HP announced a 31.5-inch monitor today at its Amplify partner conference aimed at workers with data-heavy setups and strong image-quality needs. The 4K resolution HP Z32k G3 claims to be the first monitor to use an IPS Black panel along with a Thunderbolt 4 USB-C port.
Dell was the first to use IPS Black, tapping the LG Display tech for 27-inch and 31.5-inch USB-C UltraSharp monitors. IPS Black is a type of IPS panel that’s supposed to double the typical contrast ratio of traditional IPS by delivering darker black levels. LG Display claimed that IPS Black’s black levels are “35 percent deeper than existing IPS products.”
HP’s Z32k G3 claims a 2,000:1 contrast ratio, compared to the standard IPS monitor, which is typically around 1,000:1, with premium IPS examples reaching around 1,300:1. Assuming HP shared an accurate figure, it’s worth noting that the spec doesn’t match a strong VA monitor or, compared to contrast offered by displays with more expensive backlighting technology, Mini LED or OLED.
We tested IPS Black on the Dell UltraSharp U2723QE and saw impressive contrast ratios up to 1,977:1 with contrast settings maxed to the point where small black text was harder to read on white backgrounds, but dark colors and lighter details came through more vividly. Even at default contrast settings, the monitor hit 1,873:1 and showed image quality that was noticeably more lively than a typical IPS monitor. HP’s Z32k G3 likely uses the same 31.5-inch IPS Black panel employed by Dell’s UltraSharp 32 (U3223QE).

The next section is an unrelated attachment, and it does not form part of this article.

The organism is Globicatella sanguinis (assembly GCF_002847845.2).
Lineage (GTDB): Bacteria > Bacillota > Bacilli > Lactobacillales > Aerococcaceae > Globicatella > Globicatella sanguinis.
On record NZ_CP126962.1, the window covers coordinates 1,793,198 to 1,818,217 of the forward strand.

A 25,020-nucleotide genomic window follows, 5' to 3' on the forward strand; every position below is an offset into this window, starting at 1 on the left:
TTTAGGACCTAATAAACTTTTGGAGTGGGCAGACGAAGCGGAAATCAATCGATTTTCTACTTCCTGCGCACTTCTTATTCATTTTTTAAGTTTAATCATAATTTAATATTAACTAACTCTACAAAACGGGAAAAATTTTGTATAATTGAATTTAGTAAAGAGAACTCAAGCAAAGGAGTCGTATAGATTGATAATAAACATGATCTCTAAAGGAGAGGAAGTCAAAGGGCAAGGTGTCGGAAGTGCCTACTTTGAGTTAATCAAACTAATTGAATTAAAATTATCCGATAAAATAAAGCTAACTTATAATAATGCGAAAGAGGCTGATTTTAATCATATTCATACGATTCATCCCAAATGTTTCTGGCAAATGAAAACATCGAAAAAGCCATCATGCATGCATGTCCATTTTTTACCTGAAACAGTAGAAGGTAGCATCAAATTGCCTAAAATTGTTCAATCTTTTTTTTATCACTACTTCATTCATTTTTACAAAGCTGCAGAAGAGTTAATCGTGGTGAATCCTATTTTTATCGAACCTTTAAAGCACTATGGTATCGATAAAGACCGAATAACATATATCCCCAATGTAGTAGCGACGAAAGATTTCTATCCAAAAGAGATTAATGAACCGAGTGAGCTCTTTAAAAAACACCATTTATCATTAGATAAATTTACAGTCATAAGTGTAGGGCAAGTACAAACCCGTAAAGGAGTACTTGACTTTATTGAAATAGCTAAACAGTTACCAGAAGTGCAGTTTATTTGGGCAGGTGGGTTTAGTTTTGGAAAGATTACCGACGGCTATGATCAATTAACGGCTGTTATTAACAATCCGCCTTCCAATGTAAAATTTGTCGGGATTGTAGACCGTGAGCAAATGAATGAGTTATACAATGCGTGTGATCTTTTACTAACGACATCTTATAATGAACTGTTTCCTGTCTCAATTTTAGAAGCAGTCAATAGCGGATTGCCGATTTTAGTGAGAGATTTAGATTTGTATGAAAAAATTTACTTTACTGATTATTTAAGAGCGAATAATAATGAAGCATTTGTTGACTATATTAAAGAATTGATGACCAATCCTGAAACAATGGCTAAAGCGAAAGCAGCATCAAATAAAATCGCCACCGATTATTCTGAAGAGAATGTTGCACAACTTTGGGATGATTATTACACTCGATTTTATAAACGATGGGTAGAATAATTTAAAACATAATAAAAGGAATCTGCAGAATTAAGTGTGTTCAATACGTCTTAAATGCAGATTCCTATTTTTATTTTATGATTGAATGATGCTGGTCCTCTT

HP’s display claims up to 400 nits of brightness and backs that with VESA DisplayHDR 400 certification. It’s also supposed to cover 98 percent of DCI-P3 with a Delta E of under 2, so color errors shouldn’t be visible to the naked eye. Those claims are close to what we saw when testing Dell’s 27-inch UltraSharp IPS Black monitor.
HP also claimed that its IPS Black monitor could deliver more accurate colors at lower brightness settings than traditional IPS monitors.
Unlike Dell’s IPS Black monitors, which can connect to PCs via DisplayPort 1.4 over USB-C for a max transmission rate of 32.4Gbps, HP’s IPS Black monitor uses 40Gbps Thunderbolt 4 (the monitor, according to HP, won’t work with computers that don’t support Thunderbolt 4 or over a 20Gbps USB-C port). That makes the display a potential fit for power users managing up to two 4K displays at 60 Hz, a Thunderbolt 4 dock, external storage, and external graphics cards.
The monitor also charges PCs at up to 100 W and has a KVM switch for toggling between up to two systems. HP’s Display Manager also enables remote monitor management, including deployment, asset tracking, and remote tweaking of Z32k G3 settings, HP said.
HP said it would share pricing for the Z32k G3 closer to its November release date.
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